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Updated Apr 14, 2023, 4:02pm EDT
politics

Tim Scott’s soft launch runs into some hard questions on abortion

Sen. Tim Scott, R-S.C.
REUTERS/Evelyn Hockstein
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The Scene

MANCHESTER, NH — Inside the Red Arrow Diner — a compact, no-frills, 24-hour restaurant that’s become a staple along the campaign trail — South Carolina Sen. Tim Scott charmed the crowd, probing locals on the state’s “hot topics,” posing for photos with kitchen staff, and eating a hearty breakfast (he had an omelette with a side of grits and toast).

“He’s very, very good at retail politics,” Christopher Ager, chairman of the New Hampshire Republican Party, told Semafor. “He’s very comfortable with it, and I think that’s a good indicator for how he might be received in the state.”

Everything seemed to be going great — except for one very specific topic.

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Shelby’s view

Scott, who announced he is exploring a run for president this week, repeatedly struggled to handle questions about his position on abortion.

He didn’t directly answer when pressed on whether he believes “medication abortion” should remain legal. A gifted orator in most circumstances, Scott seemed less comfortable when asked point-blank whether he would “support a federal ban on abortions.”

“I’m 100% pro-life. I’d never walk away from that, but the truth of the matter is, when you look at the issues on abortion, I start with the very important conversation I had in a banking hearing, when I was sitting in my office and listening to Janet Yellen, the Secretary of the Treasury, talk about increasing the labor force participation rate for African American women who are in poverty by having abortions,” Scott said, going on to argue that the country is “having the wrong conversation” and continuing to discuss the banking hearing.

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Scott declined to say whether he supported Sen. Lindsey Graham’s, R-S.C. bill to ban abortion nationally after 15 weeks in a CBS News interview on Wednesday, though he repeatedly said he was “100% pro-life.” The next day he told New Hampshire-based WMUR that he would “definitely” sign a 20-week abortion ban as president and that the country should “have a federal limit on how far we can go.” He brought the subject back around to the left’s “extreme positions” when asked Thursday morning about a bill he co-sponsored that would jail doctors who performed abortions past 20 weeks, and then told Fox News that evening that he’d also consider a 15-week abortion ban.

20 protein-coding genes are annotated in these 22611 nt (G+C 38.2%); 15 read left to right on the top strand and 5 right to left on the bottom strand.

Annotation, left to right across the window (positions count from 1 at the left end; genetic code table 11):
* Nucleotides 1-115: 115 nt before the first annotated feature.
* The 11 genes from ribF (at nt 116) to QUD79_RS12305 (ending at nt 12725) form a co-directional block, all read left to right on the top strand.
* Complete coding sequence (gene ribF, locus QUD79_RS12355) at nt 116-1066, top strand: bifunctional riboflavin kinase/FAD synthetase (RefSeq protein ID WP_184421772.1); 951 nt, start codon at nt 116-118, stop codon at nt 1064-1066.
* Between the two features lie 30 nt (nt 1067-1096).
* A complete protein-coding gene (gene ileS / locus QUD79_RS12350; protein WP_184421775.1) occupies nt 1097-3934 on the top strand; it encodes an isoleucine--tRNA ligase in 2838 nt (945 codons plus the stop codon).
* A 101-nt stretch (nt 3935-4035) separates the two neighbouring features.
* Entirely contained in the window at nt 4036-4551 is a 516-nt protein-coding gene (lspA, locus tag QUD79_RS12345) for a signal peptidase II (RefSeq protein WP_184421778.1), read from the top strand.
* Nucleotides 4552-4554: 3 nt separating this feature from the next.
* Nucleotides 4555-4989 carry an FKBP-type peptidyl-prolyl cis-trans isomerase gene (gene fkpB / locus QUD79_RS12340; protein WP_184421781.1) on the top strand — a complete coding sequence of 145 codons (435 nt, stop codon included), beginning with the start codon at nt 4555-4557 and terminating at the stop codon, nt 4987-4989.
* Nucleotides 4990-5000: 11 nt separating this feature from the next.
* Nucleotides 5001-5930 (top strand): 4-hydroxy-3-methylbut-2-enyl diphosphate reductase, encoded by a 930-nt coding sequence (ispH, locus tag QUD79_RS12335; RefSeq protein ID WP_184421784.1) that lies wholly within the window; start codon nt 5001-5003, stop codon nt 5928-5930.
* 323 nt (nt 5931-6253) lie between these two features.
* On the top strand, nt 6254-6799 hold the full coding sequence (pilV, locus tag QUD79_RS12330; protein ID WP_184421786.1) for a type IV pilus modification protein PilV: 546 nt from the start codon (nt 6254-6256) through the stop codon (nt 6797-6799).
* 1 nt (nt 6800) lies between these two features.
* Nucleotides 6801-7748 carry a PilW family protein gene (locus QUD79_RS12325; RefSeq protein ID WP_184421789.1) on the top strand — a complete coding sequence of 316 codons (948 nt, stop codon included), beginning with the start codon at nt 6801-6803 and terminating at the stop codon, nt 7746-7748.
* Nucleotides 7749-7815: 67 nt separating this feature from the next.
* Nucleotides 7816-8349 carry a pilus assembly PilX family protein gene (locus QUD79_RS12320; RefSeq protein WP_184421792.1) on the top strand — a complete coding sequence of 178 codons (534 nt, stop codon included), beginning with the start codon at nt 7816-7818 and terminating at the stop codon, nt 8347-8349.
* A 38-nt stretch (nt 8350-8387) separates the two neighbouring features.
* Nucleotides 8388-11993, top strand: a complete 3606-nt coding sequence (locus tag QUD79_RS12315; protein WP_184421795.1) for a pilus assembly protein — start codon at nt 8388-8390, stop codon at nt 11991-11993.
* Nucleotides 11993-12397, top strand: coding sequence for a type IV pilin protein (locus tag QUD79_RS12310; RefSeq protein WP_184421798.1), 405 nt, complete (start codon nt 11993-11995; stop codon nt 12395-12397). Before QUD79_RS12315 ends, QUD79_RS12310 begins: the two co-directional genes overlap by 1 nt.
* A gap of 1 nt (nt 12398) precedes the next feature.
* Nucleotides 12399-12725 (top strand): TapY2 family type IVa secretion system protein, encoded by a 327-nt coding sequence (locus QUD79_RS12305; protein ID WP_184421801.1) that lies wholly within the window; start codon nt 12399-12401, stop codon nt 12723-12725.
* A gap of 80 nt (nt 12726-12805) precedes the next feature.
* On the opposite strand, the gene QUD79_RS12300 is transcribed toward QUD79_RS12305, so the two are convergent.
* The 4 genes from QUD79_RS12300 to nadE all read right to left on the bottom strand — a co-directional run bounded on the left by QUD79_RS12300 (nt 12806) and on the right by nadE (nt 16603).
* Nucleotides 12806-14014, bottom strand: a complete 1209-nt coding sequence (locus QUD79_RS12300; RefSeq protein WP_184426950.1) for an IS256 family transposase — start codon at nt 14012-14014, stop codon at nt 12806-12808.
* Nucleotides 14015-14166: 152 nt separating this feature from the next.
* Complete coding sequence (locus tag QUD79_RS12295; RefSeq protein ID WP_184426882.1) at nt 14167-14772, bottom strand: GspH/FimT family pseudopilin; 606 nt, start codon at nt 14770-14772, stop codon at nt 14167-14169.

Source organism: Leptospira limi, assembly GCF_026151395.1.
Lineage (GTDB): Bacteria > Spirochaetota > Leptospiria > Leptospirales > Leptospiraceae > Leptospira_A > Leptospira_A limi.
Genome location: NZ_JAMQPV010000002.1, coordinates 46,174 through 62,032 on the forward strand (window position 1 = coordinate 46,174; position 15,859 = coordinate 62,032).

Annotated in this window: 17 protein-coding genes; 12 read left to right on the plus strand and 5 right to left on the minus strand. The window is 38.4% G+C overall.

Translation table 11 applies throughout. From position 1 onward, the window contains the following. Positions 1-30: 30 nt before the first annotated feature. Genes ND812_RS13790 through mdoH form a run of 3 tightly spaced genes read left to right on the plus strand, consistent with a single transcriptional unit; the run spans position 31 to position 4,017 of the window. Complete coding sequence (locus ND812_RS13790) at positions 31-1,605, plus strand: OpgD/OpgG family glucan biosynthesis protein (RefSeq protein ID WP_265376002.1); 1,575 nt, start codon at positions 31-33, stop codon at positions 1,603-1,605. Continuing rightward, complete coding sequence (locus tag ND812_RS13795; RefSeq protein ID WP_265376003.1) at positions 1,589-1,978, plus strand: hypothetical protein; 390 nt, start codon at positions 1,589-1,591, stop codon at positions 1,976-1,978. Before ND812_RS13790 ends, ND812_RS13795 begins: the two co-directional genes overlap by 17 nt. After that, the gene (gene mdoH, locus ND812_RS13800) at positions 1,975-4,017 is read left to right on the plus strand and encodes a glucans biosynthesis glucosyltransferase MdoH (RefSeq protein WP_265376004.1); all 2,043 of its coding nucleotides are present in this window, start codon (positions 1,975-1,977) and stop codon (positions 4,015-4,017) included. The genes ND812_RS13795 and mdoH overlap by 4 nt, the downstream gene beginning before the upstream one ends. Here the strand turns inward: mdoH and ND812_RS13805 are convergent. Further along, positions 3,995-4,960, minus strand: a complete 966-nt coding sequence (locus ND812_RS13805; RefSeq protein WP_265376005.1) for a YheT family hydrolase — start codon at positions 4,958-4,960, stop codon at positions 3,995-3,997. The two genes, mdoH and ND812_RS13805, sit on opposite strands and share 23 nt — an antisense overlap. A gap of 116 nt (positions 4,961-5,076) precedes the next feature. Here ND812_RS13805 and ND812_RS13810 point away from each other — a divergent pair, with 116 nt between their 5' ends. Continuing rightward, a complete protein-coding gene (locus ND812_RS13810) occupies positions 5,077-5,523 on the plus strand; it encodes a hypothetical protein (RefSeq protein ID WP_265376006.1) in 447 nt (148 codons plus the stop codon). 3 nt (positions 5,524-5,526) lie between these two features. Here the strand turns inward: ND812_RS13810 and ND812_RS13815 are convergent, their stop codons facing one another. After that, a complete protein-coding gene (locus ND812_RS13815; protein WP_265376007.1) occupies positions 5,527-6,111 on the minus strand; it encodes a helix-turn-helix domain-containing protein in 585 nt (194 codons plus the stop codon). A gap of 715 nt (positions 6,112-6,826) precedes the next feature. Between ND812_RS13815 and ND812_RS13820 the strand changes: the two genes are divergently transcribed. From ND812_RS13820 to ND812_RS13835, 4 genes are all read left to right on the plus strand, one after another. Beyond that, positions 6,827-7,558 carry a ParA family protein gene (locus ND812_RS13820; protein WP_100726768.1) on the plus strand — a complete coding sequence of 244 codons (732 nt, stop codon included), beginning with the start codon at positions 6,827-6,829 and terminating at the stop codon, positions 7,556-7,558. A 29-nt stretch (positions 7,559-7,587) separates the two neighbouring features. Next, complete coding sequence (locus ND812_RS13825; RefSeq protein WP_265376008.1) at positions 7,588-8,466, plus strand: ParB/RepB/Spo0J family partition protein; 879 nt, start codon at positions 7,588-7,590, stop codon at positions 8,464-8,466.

His winding, at times half-answers underscore the reality for both the South Carolina lawmaker and Republican 2024 hopefuls writ large: The topic remains a sticky subject for the party.

Even within Scott’s home state he’s caught between competing Republican messages. Rep. Nancy Mace has criticized the party for going too far and too fast on abortion and called on the FDA to ignore a court decision blocking mifepristone. Graham has been pushing Republicans to sign onto his 15-week ban, which would also allow states to go further (South Carolina has a 6-week ban). And Scott’s 2024 rival, former governor Nikki Haley, has called for “consensus” on the issue without making her own position fully clear.

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Ron DeSantis, who also resisted committing himself to a clear position for months, quietly signed a 6-week ban in Florida on Thursday. Former President Trump has complained Republicans did not include enough exceptions in state abortion bans ahead of the midterms, but is vague beyond that. Only Mike Pence has affirmatively rushed to leap on every new anti-abortion measure and publicize doing so. Just hours after Scott’s abortion comments on Thursday, Vivek Ramaswamy said that abortion should remain a state issue, full stop.

While that ambiguity might slide for now, eventually voters are going to be looking for solid, clear-cut policy positions on virtually all topics, especially one that members of both parties believe is playing a major role in recent elections.

“Candidates will have to recognize that we have a split view within the country and in the state. And so you can have your personal beliefs, but what will your public policy be?” Ager, the party chair, told Semafor.

That position could play differently in New Hampshire, where the GOP primary electorate tends to be more secular, independent, and supportive of abortion rights, than in early states like evangelical-heavy Iowa and South Carolina. At the same time, Ager said the relative lack of partisan conflict over New Hampshire’s abortion laws — a 24 week ban with exceptions he described as “very reasonable” — could make it a less front-of-mind issue.

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Room for Disagreement

Some Republicans and anti-abortion groups believe Scott and other candidates will have an opportunity to turn the tables on Democrats for supporting late term abortions. “Joe Biden owns [abortion] all the way to pregnancy and that’s the least popular position of all,” GOP strategist Brad Todd said Thursday on Meet The Press NOW while discussing Scott’s and DeSantis’ positions.

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